††††††††††† The Lord revealed to Isaiah Ahazís supposedly brilliant solution.† So again the prophet went to the king and said (and yes, Iím paraphrasing here a bit), ďAre you out of your mind?† We donít need help from Assyria.† We donít want help from Assyria because if they come, theyíll stay and we wonít like that.Ē† (Just an aside here, itís like those scary words, ďIím from the government and Iím here to help you.Ē) †Anyway, Isaiah went on, ďLook, I know that you donít trust the Lord to save us, so ask for a sign.† You name it:† it can be anything from the deepest pit of hell to the highest height of heaven.† The Lord wants to prove to you that you can trust him Ė so that you will know that he is with us and he will defend us from all our enemies.Ē
That was the Lordís offer:† ask for anything you want to prove my faithfulness; but as we heard, Ahaz refused to ask.† He didnít want a sign.† He tried to make it sound like he was doing the right thing, ďOh no, not me, I wonít put the Lord to the test.† Thatís a sin.† God doesnít have to prove himself to me.Ē† But what he really meant was, ďIíve already made up my mind to do it my way.† No sign from God will change my decision.† I will not trust the Lord to save us.Ē
That was the proverbial straw that broke the camelís back.† Isaiah said, ďItís bad enough that youíve driven your people to frustration with your no-backbone, wishy-washy flip-flopping; but now youíre trying even the patience of the Lord.† So fine; have it your way.† But know this:† the Lord is going to give you a sign anyway.† Behold, the virgin shall conceive and bear a son, and she will call his name Immanuel (that is, God is with us) Ö and before that boy is old enough to know the difference between good and evil, the two kingdoms youíre so worried about now will be totally destroyed.† And youíll get what you brought on yourself and us:† some of the absolute worse days weíve ever known in our history, hard times of misery and affliction when the king of Assyria comes.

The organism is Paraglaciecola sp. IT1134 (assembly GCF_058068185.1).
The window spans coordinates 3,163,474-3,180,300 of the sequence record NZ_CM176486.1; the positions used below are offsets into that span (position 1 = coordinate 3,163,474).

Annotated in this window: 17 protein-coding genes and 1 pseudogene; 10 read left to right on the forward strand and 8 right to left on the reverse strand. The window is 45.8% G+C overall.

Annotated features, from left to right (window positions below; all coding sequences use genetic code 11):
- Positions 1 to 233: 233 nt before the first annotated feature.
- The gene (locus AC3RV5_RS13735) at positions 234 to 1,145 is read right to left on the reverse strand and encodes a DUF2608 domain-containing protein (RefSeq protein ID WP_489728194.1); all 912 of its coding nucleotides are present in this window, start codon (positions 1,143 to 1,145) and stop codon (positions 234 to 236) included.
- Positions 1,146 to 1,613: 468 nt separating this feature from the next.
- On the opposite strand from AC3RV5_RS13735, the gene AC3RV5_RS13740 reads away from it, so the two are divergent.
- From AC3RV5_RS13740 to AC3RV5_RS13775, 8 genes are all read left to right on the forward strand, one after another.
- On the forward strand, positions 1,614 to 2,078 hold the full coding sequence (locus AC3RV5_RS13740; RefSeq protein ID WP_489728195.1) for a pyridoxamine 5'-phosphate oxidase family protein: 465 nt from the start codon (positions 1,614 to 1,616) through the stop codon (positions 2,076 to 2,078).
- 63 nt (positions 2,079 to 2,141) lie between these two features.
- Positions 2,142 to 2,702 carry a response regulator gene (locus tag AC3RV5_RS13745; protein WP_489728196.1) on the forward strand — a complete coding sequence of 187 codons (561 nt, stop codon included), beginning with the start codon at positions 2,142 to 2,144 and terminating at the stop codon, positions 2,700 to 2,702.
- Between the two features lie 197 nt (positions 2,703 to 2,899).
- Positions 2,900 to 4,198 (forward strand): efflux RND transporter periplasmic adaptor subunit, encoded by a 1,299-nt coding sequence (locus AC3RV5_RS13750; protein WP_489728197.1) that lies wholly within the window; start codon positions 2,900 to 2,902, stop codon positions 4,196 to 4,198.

Now, apparently Isaiah had a young woman with him when he said this Ė the virgin to which he referred, because immediately in the next chapter of his book, he tells how he went into her chamber and she did indeed conceive a child Ė a son born nine months later Ė whom Isaiah understood to be fulfillment of what he prophesied.† The child was the sign that God is with his people.† And sure enough, before that boy was old enough to know the difference between good and evil, that is, within a couple years, both of the kingdoms that had threatened Judah lay in ruins.† They never even began to mount the attack that Ahaz was so worried about.† Oh, and the King of Assyria came, as foretold, and he made life miserable for Ahaz and Godís people Ė which could have been avoided if only Ahaz had asked for a sign to bolster his faith so that he could trust the Lord to save.†
This is what I meant earlier when I said, ďBe careful what you donít ask forĒ.† The Lord has any number of gifts that he wants very much to give us, gifts that will help us grow in Christian faith and life, in fruitfulness and godly living, in the power and boldness of our witness, and in such virtues as kindness, compassion, self-control, patience, and steadfast faith to name but a few.† And to prove his earnest, he has given us a sign Ė a sign that is much more than a sign, one that the child given to Isaiah only foreshadowed.† God has given us his Son, born of a virgin, the Lord Jesus Christ.† He is true God, begotten of his Father from eternity, so he is rightly called Immanuel, God with Us.† And he also is true man, born of woman, born in flesh to take upon himself our sin and die in order to save us.
This, more than anything, is the gift the Lord wants to give you for Christmas.† He wants to give you Jesus.† He wants to give you the perfect life Jesus lived for you.† He wants to give you the forgiveness Jesusí death upon the cross won for you.† He wants to give you the power of Jesusí resurrection to rise from your old life of sin and walk with him who is God with us.† He wants to give you through Jesus the Holy Spirit to equip and empower you to live as a child of God and grow daily in grace that produces the fruit of faith.† All this and more he wants to give to you.
So let us not be like fearful Ahaz who refused to trust the Lord, who refused the Lordís offer to prove his faithfulness, who thought he could do it on his own, who tried to work out his own plan of salvation, who didnít need any more of a God who is with us, and who was brought to ruin on account of it.† This Christmas, and on all the days that follow, letís not hold back.† Letís take the Lordís offer.† Letís ask for Jesus, for the Lord will surely give him to us and fill our lives with him.† In his holy name.† Amen.
Soli Deo Gloria!